Guy who supposedly spread apple trees everywhere across U.S.
"I could not enjoy myself better anywhere-I can lay on my back, look up at the stars and it seems almost as though I can see the angels praising God, for he has made all things for good."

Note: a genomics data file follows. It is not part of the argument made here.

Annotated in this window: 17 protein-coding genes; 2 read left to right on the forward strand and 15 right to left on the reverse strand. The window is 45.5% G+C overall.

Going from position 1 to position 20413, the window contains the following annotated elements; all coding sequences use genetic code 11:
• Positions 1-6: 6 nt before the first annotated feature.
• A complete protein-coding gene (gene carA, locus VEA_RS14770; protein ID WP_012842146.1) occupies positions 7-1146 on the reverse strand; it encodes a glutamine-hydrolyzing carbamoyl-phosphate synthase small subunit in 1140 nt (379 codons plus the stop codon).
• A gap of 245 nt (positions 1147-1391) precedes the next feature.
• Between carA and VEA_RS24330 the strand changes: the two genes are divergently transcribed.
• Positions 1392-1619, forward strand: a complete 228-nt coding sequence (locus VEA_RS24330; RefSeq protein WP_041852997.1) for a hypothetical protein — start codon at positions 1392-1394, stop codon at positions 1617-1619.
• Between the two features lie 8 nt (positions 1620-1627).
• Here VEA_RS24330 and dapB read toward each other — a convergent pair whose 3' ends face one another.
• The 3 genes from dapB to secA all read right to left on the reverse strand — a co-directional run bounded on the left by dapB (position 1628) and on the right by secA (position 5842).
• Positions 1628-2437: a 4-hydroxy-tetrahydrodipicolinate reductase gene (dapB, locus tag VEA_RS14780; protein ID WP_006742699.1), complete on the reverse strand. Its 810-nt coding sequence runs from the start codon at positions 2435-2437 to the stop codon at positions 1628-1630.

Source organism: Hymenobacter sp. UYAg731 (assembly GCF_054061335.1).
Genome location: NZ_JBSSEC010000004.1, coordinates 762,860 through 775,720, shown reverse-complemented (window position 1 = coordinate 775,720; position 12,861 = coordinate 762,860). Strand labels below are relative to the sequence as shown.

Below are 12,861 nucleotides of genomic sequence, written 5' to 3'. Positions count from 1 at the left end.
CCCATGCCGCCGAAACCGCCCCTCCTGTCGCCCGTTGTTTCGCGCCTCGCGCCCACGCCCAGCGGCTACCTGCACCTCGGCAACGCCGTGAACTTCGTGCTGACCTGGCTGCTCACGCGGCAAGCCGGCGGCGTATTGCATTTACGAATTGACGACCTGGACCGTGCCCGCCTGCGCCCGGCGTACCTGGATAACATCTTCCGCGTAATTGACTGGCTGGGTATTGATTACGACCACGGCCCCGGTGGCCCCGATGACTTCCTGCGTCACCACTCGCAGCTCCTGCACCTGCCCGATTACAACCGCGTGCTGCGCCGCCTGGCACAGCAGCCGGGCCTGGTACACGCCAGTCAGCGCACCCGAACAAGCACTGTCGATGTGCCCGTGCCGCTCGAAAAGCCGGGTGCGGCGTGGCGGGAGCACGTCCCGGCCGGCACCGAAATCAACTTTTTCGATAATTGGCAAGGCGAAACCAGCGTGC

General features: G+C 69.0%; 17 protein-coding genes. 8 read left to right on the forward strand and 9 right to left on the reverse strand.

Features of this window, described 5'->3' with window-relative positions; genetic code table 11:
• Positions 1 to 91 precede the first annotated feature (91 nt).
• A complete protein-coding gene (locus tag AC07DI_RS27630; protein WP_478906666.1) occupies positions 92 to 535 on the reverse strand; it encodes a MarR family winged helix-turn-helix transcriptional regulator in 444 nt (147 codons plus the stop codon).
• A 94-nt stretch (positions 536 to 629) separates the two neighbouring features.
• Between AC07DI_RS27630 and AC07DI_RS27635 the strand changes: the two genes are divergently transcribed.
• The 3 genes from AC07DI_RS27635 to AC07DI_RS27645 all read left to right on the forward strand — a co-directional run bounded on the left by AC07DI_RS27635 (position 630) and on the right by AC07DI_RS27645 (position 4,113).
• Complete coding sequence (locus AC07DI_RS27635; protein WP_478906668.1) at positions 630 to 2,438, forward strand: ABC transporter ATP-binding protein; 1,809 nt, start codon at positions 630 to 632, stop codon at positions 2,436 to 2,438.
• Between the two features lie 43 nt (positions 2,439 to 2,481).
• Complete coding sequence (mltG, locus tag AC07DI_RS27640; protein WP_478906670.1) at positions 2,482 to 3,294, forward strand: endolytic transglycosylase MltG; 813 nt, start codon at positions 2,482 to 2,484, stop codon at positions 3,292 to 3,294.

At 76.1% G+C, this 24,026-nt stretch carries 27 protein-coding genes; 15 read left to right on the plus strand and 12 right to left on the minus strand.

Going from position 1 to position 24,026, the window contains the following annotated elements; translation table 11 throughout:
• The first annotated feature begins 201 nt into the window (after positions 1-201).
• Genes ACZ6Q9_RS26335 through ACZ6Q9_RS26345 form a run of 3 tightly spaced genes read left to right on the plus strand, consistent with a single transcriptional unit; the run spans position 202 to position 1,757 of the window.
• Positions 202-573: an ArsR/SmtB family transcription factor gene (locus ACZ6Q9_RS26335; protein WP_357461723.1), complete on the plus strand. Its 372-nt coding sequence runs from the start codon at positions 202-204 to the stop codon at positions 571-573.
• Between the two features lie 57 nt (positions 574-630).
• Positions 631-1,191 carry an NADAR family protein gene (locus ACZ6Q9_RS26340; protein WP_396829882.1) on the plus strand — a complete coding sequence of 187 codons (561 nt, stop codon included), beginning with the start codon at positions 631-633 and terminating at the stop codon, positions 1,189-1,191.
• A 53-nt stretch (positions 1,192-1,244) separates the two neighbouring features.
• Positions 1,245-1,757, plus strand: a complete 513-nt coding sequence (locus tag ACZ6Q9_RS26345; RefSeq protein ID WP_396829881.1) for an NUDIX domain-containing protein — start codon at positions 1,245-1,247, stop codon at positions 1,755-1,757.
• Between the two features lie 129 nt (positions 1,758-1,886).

Johnny AppleseedJohnny Appleseed is an American legend. Wearing a pan on his head, he traveled across the northern fledgling United States, planting apple trees left, right, and center for the American people to enjoy. Taking no money for himself, he did it entirely out of the kindness of his heart. He dedicated his life to wandering about the land, continuing this work for the benefit of all. Or so the tales go. In reality, Appleseed (born John Chapman), was a shrewd businessman and Swedenborgian missionary, who traveled across what is now Ohio and Indiana. He specifically left apple tree nurseries in the care of other farmers, and later returned to collect the profits of the tree sales. As he was frequently willing to accept barter goods or credit instead of money, he was never very monetarily wealthy; most of his wealth was in the frontier land that he had claimed as his own. And he owned a lot. His will left over 1200 acres of land to his sister, and had he pursued the legal rights, he could have owned even more. His generosity and kindness were hallmarks of his character. He was known, when he received barter goods such as clothes as payment, for keeping the worst of them for himself and selling or trading away the better quality ones. He frequently entertained children with various stories he heard, and regularly promoted his own religion, often leaving pages from his Bible behind. The majority of the apple trees he planted, incidentally, were of the crab-apple variety, mostly used in the production of hard apple cider. Hence a large part of his popularity during his lifetime came from the fact that he helped bring alcoholic drinks to the frontier, rather than the apple trees themselves, or their fruit. As a Historical-Domain Character, he shows up quite often in folklore, and in some other forms of fiction as well. Most fictional accounts of the man have a tendency to Disney-fy him, emphasizing his personal poverty and generosity, and downplaying his religious views and mercantile accomplishments. Either way, his influence is felt to this day, as many tales and stories indicate. Oh, and a type of apple is named after him.
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